1881 County seat of New Castle County moves from New Castle to Wilmington. First organized Jewish religious service in Delaware.
1882 First electric street lights installed in Wilmington.
1883-86 Baltimore and Ohio Railroad extends through Delaware.
1885 Thomas F. Bayard appointed Secretary of State of the United States.
1887 Volunteer, a steel-hulled racing yacht, built in Wilmington, defeats Thistle to win America’s Cup.
1888 Electric street cars begin to replace horse cars in Wilmington.
1889 Law passes prohibiting punishment of women at whipping post or pillory.
1891 State College for Colored Students (now Delaware State University) chartered; opened in 1892. Delmar nearly destroyed by fire.
1893 Thomas F. Bayard appointed first United States Ambassador to Great Britain. Delaware receives "The Wedge," a small piece of land, in boundary dispute with Maryland.
1897 New state constitution adopted; still in effect today. Property qualifications for voter registration abolished.
1899 The Delaware Corporation Law is passed. In time this law will make it easier for businesses to incorporate in Delaware than in other states.
1900 Illustrator Howard Pyle opens his art school in Wilmington. Frank Stephens purchases 163 acres near Grubbs Corner to found single tax community of Arden.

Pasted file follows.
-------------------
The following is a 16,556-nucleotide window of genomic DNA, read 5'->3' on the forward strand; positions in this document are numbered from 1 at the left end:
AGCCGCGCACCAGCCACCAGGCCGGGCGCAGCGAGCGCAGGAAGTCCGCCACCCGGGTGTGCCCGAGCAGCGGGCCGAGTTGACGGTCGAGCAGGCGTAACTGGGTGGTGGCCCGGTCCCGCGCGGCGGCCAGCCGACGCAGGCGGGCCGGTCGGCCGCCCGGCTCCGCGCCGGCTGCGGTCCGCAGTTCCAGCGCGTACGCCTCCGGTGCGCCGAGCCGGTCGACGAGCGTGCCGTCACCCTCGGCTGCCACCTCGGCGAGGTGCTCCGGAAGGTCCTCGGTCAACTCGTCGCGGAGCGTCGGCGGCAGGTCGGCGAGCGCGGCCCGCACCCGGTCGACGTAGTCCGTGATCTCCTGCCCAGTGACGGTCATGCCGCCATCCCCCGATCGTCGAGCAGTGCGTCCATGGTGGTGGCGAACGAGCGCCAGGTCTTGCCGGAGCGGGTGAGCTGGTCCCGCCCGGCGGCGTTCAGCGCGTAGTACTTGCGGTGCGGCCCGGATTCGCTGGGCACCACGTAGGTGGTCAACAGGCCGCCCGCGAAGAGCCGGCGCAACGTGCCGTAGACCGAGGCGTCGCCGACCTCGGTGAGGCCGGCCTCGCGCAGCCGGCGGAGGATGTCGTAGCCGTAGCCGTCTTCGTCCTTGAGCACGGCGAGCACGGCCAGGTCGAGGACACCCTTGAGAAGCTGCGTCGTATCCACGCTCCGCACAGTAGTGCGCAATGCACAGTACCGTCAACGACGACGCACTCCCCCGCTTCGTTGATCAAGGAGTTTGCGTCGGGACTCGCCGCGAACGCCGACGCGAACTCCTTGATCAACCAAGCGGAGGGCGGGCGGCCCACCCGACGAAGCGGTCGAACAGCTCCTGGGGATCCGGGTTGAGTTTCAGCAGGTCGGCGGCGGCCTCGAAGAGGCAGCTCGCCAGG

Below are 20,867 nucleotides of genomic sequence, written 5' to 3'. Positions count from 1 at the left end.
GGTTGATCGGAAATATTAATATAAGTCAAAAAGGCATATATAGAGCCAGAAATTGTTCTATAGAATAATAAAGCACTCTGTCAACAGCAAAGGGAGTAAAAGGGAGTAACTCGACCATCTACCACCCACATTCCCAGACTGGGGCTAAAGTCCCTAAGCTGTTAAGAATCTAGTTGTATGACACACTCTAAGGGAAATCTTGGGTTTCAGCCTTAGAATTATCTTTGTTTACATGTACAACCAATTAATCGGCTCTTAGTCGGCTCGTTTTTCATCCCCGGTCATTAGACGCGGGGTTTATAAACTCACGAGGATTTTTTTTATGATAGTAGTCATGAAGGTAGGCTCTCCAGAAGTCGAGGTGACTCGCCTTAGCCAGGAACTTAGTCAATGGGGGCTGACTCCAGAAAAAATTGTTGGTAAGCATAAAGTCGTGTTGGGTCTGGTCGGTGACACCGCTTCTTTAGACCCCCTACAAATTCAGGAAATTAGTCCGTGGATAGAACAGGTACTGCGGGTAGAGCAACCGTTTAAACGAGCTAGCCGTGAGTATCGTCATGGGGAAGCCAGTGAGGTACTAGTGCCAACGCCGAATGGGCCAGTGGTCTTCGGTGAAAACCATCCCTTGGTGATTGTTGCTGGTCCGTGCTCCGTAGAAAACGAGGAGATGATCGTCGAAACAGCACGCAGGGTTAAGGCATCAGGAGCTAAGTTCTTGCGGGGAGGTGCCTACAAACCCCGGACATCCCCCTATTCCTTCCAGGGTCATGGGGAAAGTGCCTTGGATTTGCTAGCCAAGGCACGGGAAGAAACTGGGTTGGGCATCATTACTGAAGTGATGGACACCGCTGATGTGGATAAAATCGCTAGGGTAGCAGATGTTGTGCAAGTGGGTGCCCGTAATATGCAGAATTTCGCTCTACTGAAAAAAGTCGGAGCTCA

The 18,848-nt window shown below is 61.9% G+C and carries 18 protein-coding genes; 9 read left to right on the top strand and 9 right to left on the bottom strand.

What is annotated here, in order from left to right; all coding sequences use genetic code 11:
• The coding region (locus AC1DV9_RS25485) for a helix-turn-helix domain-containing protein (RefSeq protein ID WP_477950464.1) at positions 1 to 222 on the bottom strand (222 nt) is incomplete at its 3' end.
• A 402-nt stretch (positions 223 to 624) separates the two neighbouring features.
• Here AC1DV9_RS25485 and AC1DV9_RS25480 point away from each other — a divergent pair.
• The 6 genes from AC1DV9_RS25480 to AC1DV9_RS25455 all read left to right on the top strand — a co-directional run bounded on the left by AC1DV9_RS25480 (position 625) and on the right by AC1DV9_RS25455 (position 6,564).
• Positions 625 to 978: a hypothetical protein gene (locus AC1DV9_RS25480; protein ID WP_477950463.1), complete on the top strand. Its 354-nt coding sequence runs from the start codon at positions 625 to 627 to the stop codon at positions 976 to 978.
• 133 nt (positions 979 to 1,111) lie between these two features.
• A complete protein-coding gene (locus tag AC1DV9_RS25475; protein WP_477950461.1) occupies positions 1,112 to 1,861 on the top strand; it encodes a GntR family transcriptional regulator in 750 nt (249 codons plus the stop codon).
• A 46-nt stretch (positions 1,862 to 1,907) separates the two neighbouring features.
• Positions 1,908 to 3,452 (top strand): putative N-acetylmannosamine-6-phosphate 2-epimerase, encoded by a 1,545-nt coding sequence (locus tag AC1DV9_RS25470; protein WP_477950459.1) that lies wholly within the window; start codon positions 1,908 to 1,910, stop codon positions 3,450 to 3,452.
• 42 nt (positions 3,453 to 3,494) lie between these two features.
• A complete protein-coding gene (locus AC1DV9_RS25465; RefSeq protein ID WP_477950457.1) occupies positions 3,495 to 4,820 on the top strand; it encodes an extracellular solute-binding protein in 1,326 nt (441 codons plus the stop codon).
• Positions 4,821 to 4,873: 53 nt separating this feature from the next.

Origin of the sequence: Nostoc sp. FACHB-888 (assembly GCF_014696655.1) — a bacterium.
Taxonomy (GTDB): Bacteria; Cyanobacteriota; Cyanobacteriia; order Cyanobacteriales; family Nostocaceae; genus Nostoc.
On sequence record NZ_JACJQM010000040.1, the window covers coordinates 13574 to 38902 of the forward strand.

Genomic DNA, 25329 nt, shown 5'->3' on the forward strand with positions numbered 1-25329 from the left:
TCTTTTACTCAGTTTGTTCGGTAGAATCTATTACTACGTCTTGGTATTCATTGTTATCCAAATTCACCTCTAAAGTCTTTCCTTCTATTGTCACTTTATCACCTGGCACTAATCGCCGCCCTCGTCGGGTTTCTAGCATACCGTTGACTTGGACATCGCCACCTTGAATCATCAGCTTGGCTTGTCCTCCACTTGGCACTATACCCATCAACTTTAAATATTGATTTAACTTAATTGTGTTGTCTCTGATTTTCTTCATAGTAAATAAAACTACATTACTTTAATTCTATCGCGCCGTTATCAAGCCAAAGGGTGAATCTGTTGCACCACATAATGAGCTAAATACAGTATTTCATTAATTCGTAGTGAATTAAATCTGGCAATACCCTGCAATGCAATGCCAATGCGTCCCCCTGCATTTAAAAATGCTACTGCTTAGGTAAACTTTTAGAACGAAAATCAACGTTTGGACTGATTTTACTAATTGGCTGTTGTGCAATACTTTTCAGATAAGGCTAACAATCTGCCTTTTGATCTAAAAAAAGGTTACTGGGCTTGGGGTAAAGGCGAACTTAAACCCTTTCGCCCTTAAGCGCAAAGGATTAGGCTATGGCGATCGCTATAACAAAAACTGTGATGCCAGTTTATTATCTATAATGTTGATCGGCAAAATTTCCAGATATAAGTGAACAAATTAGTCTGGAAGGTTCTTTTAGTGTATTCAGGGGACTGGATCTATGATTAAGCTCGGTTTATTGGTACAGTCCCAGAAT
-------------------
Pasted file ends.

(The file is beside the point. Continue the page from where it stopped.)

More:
1901 Legislature ratifies 13th, 14th, and 15th Amendments to the United States Constitution.
1905 Delaware becomes last state to abolish use of the pillory.
1907 First automobile licensed in state. Delawarean Emily Bissell introduces Christmas Seal into America.
1909 State House restored and enlarged. Ownership of Chesapeake and Delaware Canal transferred to federal government.
1911-24 T. Coleman du Pont builds a highway running the length of the state and gives to State of Delaware.
1911 Upton Sinclair and Scott Nearing, along with others, arrested at Arden for playing games on Sunday.
1913 Women’s College founded at Newark. Hotel Du Pont and Playhouse open. Wilson Line ferry begins ferry service between Wilmington and Pennsville, N.J.
1914 Women's College opens in Newark.
1915 Child Labor Law passes. State Labor Commission created.
1917-18 Nearly 10,000 Delawareans serve in World War I.
1920 Woman suffrage amendment narrowly fails adoption in legislature.
1921 Construction begins on Wilmington Marine Terminal, completed 1923.
1923 Cecile Steele begins Delaware’s broiler chicken industry.
1926 Cape Henlopen Lighthouse collapses.
1929 Louis L. Redding becomes first African-American lawyer in state.
1933 Legislative Hall completed. Legislature votes to repeal prohibition amendment.
1934 United States Supreme Court confirms Delaware’s claim to control Delaware River.